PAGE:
home photos letters maps world view links search boats poems updates
Previous Letter Later Letter

Nonouti Atoll, Kiribati, Nov 2003

After spending nearly two weeks in the lagoon at Abemama, we sailed south to Nonouti, crossing the Equator again into the southern hemisphere. This was not far, but with the wind mostly in our face we spent two (fairly peaceful) nights at sea before finally dropping anchor in a new lagoon. Where Abemama was about 13 miles long, Nonouti is 22 with islands along almost all of its eastern side and a broken reef on the west. This big lagoon is full of shallow coral heads and sandbars, so we had to pick our way carefully between obstacles for ten miles to get near the villages. We saw several outrigger canoes sailing on the lagoon, and that still seems to be an important way of getting around and fishing here. We are anchored in water that is less than eight feet deep at low tide, but have to row about half a mile across the sand flats to reach dry land. It is hot and the breezes have been very light, so we have mostly stayed in the shade and consumed a great deal of water.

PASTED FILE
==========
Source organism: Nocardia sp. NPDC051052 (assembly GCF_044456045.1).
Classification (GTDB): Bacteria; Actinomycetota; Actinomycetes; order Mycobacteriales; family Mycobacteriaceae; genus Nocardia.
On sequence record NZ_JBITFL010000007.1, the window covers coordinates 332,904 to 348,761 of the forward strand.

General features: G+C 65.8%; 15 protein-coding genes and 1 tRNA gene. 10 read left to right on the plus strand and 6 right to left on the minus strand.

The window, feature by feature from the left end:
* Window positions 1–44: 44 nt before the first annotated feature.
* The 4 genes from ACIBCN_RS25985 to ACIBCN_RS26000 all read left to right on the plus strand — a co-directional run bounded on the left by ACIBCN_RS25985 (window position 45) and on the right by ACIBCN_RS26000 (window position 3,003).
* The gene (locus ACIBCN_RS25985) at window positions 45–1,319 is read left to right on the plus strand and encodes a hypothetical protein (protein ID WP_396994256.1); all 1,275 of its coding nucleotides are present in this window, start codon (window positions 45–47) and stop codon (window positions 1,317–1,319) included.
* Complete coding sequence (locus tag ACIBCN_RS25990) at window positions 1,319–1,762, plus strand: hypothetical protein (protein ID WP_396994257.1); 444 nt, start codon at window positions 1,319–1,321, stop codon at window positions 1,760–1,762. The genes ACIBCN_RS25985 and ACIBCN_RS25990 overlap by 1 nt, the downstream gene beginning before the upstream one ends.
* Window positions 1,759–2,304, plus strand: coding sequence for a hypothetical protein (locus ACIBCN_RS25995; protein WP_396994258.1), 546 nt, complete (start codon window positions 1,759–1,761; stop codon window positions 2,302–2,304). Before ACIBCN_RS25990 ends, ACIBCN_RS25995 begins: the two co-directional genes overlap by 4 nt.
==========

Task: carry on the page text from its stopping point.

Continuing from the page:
The village we visited yesterday is called "Matang," the same name the islanders use for "European" people, because this is where Europeans first landed on Nonouti Atoll. The village looks much like those we saw in Abemama with traditional houses of thatch predominating, but here there are a few big buildings of cement with tin roofs. Big tin roofs are probably better for collecting rain (very important source of drinking water in a country without any streams) but they don't look very pretty and must be hotter than thatch. There are the usual tiny shops with a few canned goods, but people must live mostly on fish and coconuts. There are some breadfruit trees and vegetable gardens here, but not so many that there is a surplus to sell to boat people. We found a big school with normal-sized classrooms containing two-person tables with attached benches and chalkboards, but classes were over for the day so Nina wasn't able to visit. People seemed friendly, but most are not very used to talking in English so they act a bit shy. We were invited to play Bingo at the maneaba (village meeting house), but Jerry wasn't keen on that. We met four fishermen who went out all last night and came back this morning with a big cooler full of reef fish. They stopped for a look at our boat and gave us a "rainbow runner." That fish will be our "Pacific Turkey" for Thanksgiving dinner today.

Previous Letter Later Letter